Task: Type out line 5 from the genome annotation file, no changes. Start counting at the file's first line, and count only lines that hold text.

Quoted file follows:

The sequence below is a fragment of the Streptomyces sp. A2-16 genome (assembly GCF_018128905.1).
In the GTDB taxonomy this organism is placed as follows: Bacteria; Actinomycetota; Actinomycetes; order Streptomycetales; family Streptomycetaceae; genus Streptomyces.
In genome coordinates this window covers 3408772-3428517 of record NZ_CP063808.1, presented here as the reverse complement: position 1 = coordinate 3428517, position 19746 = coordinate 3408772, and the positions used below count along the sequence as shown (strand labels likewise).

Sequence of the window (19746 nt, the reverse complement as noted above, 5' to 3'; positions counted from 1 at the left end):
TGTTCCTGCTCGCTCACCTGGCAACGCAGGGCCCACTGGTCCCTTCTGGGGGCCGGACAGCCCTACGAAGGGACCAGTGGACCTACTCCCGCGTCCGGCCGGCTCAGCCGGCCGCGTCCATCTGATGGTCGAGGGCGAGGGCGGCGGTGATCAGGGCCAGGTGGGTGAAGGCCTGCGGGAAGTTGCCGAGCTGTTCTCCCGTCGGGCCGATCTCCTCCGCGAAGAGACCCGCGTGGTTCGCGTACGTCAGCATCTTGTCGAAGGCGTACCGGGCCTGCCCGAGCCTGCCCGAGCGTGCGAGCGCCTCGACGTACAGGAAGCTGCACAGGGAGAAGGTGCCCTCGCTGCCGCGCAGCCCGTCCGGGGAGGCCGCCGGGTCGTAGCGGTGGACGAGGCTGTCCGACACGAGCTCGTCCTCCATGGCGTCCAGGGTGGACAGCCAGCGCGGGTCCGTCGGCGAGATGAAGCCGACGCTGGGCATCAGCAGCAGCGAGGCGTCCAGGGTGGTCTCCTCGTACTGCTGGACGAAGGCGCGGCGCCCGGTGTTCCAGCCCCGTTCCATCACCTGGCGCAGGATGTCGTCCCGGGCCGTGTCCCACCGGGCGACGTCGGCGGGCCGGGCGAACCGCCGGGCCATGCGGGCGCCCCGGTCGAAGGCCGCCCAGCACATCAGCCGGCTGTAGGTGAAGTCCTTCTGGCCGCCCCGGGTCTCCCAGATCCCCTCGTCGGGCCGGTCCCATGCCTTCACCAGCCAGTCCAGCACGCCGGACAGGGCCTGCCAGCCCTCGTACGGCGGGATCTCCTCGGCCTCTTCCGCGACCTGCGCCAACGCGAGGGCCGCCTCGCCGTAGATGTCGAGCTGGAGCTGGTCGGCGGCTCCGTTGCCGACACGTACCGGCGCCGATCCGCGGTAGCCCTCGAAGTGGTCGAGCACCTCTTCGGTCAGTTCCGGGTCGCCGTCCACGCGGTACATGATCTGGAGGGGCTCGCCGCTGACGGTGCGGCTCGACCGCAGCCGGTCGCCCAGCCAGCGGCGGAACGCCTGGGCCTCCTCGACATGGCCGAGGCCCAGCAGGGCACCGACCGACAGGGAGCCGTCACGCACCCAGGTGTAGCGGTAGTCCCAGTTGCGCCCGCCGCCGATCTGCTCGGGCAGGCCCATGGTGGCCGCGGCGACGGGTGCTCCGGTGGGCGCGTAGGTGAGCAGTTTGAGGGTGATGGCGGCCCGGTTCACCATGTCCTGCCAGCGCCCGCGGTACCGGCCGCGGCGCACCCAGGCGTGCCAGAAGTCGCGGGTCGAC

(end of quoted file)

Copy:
TGTTCCTGCTCGCTCACCTGGCAACGCAGGGCCCACTGGTCCCTTCTGGGGGCCGGACAGCCCTACGAAGGGACCAGTGGACCTACTCCCGCGTCCGGCCGGCTCAGCCGGCCGCGTCCATCTGATGGTCGAGGGCGAGGGCGGCGGTGATCAGGGCCAGGTGGGTGAAGGCCTGCGGGAAGTTGCCGAGCTGTTCTCCCGTCGGGCCGATCTCCTCCGCGAAGAGACCCGCGTGGTTCGCGTACGTCAGCATCTTGTCGAAGGCGTACCGGGCCTGCCCGAGCCTGCCCGAGCGTGCGAGCGCCTCGACGTACAGGAAGCTGCACAGGGAGAAGGTGCCCTCGCTGCCGCGCAGCCCGTCCGGGGAGGCCGCCGGGTCGTAGCGGTGGACGAGGCTGTCCGACACGAGCTCGTCCTCCATGGCGTCCAGGGTGGACAGCCAGCGCGGGTCCGTCGGCGAGATGAAGCCGACGCTGGGCATCAGCAGCAGCGAGGCGTCCAGGGTGGTCTCCTCGTACTGCTGGACGAAGGCGCGGCGCCCGGTGTTCCAGCCCCGTTCCATCACCTGGCGCAGGATGTCGTCCCGGGCCGTGTCCCACCGGGCGACGTCGGCGGGCCGGGCGAACCGCCGGGCCATGCGGGCGCCCCGGTCGAAGGCCGCCCAGCACATCAGCCGGCTGTAGGTGAAGTCCTTCTGGCCGCCCCGGGTCTCCCAGATCCCCTCGTCGGGCCGGTCCCATGCCTTCACCAGCCAGTCCAGCACGCCGGACAGGGCCTGCCAGCCCTCGTACGGCGGGATCTCCTCGGCCTCTTCCGCGACCTGCGCCAACGCGAGGGCCGCCTCGCCGTAGATGTCGAGCTGGAGCTGGTCGGCGGCTCCGTTGCCGACACGTACCGGCGCCGATCCGCGGTAGCCCTCGAAGTGGTCGAGCACCTCTTCGGTCAGTTCCGGGTCGCCGTCCACGCGGTACATGATCTGGAGGGGCTCGCCGCTGACGGTGCGGCTCGACCGCAGCCGGTCGCCCAGCCAGCGGCGGAACGCCTGGGCCTCCTCGACATGGCCGAGGCCCAGCAGGGCACCGACCGACAGGGAGCCGTCACGCACCCAGGTGTAGCGGTAGTCCCAGTTGCGCCCGCCGCCGATCTGCTCGGGCAGGCCCATGGTGGCCGCGGCGACGGGTGCTCCGGTGGGCGCGTAGGTGAGCAGTTTGAGGGTGATGGCGGCCCGGTTCACCATGTCCTGCCAGCGCCCGCGGTACCGGCCGCGGCGCACCCAGGCGTGCCAGAAGTCGCGGGTCGAC